— City Council approved the city’s five-year financial forecast at its Feb. 5 meeting, which projects a general fund surplus of $1.31 million next year. Photo by Samantha Nelson
Cities Community Oceanside

Council members want to make affordable housing easier to build

OCEANSIDE — At City Council’s Jan. 22 meeting, Councilman Chris Rodriguez and Deputy Mayor Jack Feller requested staff to discuss amendments to the city’s Inclusionary Housing Ordinance that would potentially encourage more developer applicants to construct on or off-site reserved affordable housing units.

According to Rodriguez, the city’s current policies that would address affordable housing as well as the state’s policies are not working. He noted that only 354 units have been created in Oceanside in the last 10 years, while actually thousands more are still needed.

In 2013, options were added to city policy that gave developers more options to build units on site of projects, but those changes are still restricting developers financially.

The easiest and most predictable option, according to Rodriguez, is for developers to pay an “in lieu fee” of currently $8.25 per square foot of new construction. Though this is the top choice for developers, few units get built with these fees.

Rodriguez also pointed out that while the state mandates cities to meet housing needs determined by the Regional Housing Needs Assessment (RHNA), cities are only mandated to have the zoning for affordable housing while it’s up to developers to actually build affordable housing.

Rodriguez said the city’s policy objectives should not be framed around meeting RHNA housing targets.

Feller noted most cities don’t even meet their RHNA-determined housing needs requirements.

Rodriguez and Feller want to see the city change its Inclusionary Housing Ordinance to make it easier and cheaper for developers to build affordable housing units by taking away a lot of the restrictive requirements currently placed on them by city policy.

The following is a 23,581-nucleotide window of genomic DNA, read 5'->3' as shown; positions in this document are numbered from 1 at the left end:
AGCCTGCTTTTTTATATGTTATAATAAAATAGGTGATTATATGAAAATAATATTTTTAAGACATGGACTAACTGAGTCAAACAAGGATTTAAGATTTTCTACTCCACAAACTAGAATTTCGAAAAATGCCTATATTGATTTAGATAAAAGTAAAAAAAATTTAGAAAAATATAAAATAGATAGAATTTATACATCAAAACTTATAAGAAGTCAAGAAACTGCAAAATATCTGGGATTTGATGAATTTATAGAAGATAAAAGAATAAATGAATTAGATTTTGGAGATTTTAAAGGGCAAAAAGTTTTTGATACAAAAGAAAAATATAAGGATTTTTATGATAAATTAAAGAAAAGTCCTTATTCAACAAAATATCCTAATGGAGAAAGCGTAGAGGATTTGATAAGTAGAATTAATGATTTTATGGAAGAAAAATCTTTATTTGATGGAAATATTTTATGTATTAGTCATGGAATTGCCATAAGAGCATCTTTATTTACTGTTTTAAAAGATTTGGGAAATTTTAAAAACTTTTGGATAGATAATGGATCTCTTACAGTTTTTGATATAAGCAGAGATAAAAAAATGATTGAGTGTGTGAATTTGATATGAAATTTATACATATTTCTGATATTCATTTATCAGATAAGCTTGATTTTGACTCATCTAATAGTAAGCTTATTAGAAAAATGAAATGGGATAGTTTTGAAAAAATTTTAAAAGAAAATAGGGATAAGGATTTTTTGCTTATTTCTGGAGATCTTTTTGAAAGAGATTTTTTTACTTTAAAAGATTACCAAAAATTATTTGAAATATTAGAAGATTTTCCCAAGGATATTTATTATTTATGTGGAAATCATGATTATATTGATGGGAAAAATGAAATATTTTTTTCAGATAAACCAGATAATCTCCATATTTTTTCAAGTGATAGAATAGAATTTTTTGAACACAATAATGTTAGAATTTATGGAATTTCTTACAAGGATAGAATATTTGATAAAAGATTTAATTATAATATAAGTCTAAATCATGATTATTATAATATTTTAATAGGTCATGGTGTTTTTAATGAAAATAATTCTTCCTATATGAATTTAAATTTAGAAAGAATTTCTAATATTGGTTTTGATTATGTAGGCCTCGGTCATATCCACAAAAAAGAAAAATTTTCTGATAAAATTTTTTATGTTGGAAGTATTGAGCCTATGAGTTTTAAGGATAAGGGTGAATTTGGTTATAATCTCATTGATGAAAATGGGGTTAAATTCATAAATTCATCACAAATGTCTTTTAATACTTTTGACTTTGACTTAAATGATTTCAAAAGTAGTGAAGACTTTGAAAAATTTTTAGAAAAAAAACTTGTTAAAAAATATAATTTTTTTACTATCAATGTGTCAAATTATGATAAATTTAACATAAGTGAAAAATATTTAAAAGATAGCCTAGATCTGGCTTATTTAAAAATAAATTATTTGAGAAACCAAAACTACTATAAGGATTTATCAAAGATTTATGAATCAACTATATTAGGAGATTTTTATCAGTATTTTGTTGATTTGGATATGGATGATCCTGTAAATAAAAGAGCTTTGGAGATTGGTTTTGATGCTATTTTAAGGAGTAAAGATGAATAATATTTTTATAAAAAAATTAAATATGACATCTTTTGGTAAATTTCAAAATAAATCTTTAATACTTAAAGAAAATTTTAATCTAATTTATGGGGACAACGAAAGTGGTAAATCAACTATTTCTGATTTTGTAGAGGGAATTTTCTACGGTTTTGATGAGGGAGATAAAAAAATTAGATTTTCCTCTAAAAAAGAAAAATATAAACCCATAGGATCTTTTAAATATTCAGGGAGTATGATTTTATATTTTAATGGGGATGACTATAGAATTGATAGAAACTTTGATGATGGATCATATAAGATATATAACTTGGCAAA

“You see our method of build and how long it takes,” Rodriguez said. “If we give the roadmap to the development community who is ultimately responsible in the end for building these units and we say, ‘Here’s your rules, here’s what we want you to build,’ they’re going to do what they do best because they want to get paid.”

Feller and Rodriguez included suggestions for staff to explore, such as allowing Accessory Dwelling Units (ADUs) to satisfy inclusionary housing needs. Another suggestion was limiting the initial sales price of reserved units to allow for affordable housing payment.

Councilwoman Esther Sanchez did not agree with allowing ADUs to meet inclusionary housing needs, but she agreed to go along with council’s 5-0 vote that gave staff direction to explore making affordable housing more attainable in the city.

Sanchez suggested staff explore acquiring property through the in lieu fees the city already has. She added that rehabbing and acquiring property would be the “easiest and quickest way” to affordable housing.

Deputy City Manager Jonathan Borrego said that the housing element law continues to evolve and with each state legislative session there is more pressure put on cities to meet their affordable housing needs, which means it is an “opportune time to revisit” Oceanside’s policies.

Staff must come back with prepared amendments to the Inclusionary Housing Ordinance within 90 days.

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